New Research Shows the Vikings were Misunderstood – They Were Family Men and did not Rape and Pillage

Well, maybe they pillaged a bit.

I am not sure I believe this but researchers now say DNA evidence shows that women often accompanied Viking men on raiding trips and sometimes even children were in the longboats. The study has shed light on the importance of women in the colonization of the British Isles in the Middle Ages, suggesting that Viking men were family-orientated and not as blood-thirsty as previously thought. Researchers from the University of Oslo have revealed that ‘significant’ numbers of women accompanied Viking men when they sailed to places like the Scottish mainland in longboats.

AncestryDNA Reconstructs Partial Genome of Person Living 200 Years Ago

This could be a monumental announcement for genealogists. Imagine if you could go back in time and see your ancestors. The following announcement was written by Ancestry DNA:

Genetic Networking Technology of DNA Circles(TM) Enables Advancements in Human Genome Reconstruction Methods

PROVO, Utah, Dec. 16, 2014 — AncestryDNA genetic scientists have pushed the boundaries of human genome reconstruction methods by using the DNA of many living people to reassemble an unprecedented proportion of the human genome attributed to a 19th Century American and his two successive spouses. This scientific feat is a step forward in the use of consumer genetics in family history, providing a glimpse into what a long ago ancestor may have looked like or which traits they may have passed down to descendants.

Richard III’s DNA shows an Infidelity Surprise

It seems there was a bit of hanky-panky under the sheets a few hundred years ago. That’s certainly nor unusual amongst the royals but the degree of proof certainly is new. When Richard III’s body was exhumed recently and a DNA sample was obtained, it proved that his supposed descendants weren’t his at all. It seems there was a “false paternity” event somewhere along the way.

Details may be found in an article by Paul Rincon, science editor for BBC News, at http://goo.gl/X0zqlP.

23andMe Expands into the UK

DNA testing firm 23andMe had to stop offering its medical testing in the U.S. because of pressure from the Food and Drug Administration. The FDA apparently doesn’t believe that consumers should have direct access to medical information concerning their own bodies. Instead, the warning letter sent to 23andMe stated that such information should only be given to medical professionals. 23andMe continues to provide genealogy DNA information to customers, however.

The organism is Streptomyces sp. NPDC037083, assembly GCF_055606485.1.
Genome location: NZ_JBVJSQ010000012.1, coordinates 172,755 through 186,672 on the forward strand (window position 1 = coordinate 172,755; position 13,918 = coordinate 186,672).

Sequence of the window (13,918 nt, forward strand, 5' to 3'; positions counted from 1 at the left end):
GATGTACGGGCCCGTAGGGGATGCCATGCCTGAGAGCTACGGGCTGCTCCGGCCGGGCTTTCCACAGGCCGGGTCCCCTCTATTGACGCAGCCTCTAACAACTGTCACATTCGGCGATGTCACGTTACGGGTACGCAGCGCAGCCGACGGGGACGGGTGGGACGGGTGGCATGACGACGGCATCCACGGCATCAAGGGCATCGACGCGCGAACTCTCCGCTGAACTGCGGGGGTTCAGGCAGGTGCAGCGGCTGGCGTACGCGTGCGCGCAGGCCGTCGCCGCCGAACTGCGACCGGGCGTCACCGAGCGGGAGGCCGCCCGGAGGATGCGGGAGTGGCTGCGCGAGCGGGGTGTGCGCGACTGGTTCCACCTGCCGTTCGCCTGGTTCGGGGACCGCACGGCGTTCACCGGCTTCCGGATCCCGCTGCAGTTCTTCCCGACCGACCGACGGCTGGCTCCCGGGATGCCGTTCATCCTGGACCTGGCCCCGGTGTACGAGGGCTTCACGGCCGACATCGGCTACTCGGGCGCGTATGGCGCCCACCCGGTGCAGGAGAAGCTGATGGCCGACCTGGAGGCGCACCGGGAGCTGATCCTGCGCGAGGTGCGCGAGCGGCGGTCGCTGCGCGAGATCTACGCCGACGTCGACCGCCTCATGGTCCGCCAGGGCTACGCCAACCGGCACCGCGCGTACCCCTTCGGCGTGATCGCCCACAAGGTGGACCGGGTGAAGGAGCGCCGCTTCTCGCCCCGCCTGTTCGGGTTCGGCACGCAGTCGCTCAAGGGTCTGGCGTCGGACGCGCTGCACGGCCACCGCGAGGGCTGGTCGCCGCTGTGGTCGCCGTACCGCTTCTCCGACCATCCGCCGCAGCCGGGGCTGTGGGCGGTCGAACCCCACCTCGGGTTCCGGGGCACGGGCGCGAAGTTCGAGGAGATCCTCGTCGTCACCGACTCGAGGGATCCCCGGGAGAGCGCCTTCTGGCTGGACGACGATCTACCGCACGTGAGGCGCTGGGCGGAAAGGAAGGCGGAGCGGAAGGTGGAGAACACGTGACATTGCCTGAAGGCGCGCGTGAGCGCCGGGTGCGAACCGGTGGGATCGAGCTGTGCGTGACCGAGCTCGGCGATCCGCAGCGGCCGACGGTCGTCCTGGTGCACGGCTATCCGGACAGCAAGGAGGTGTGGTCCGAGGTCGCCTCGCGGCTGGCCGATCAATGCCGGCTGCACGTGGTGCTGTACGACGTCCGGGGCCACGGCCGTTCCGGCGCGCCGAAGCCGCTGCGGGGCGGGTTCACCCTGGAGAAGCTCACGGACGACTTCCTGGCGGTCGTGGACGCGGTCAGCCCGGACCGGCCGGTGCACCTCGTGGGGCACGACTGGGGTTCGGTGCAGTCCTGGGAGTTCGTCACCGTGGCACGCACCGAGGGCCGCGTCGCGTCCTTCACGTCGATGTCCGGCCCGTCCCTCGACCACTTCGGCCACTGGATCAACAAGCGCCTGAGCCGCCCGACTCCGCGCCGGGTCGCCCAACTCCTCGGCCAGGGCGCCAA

23andMe earlier announced the company will start offering all services in Canada. Now the company has also been approved to provide both medical and genealogical DNA services in the U.K. These governments apparently are interested in having their citizens monitor their own health issues.

Family Tree DNA Announces a Holiday Sale

Click on the above image to view a larger version

Here is an opportunity to test your own DNA at a discount or, perhaps even better, to give a DNA test as a Christmas gift. This morning, Family Tree DNA announced a holiday sale that will last through 11:59 PM Central Time on New Year’s Eve, Dec. 31, 2014.

Best of all, there will be a new Mystery Reward every week. Customers can use the discount or can share it with a friend. In addition, all customers who have purchased the Big Y test will receive a coupon for $50 off a Big Y test.

Details may be found at http://www.familytreedna.com.

AncestryDNA Announces Enhanced DNA matching and a Beta for DNA Circles

This morning AncestryDNA announced some major updates to its available services. DNA Circles is the name for what was previously known as DNA match groups. This is being launched in beta as the technology is still in its early days. The help section of DNA Circles has lots of information on how this works and the company also will be posting an overview for everyone to read shortly.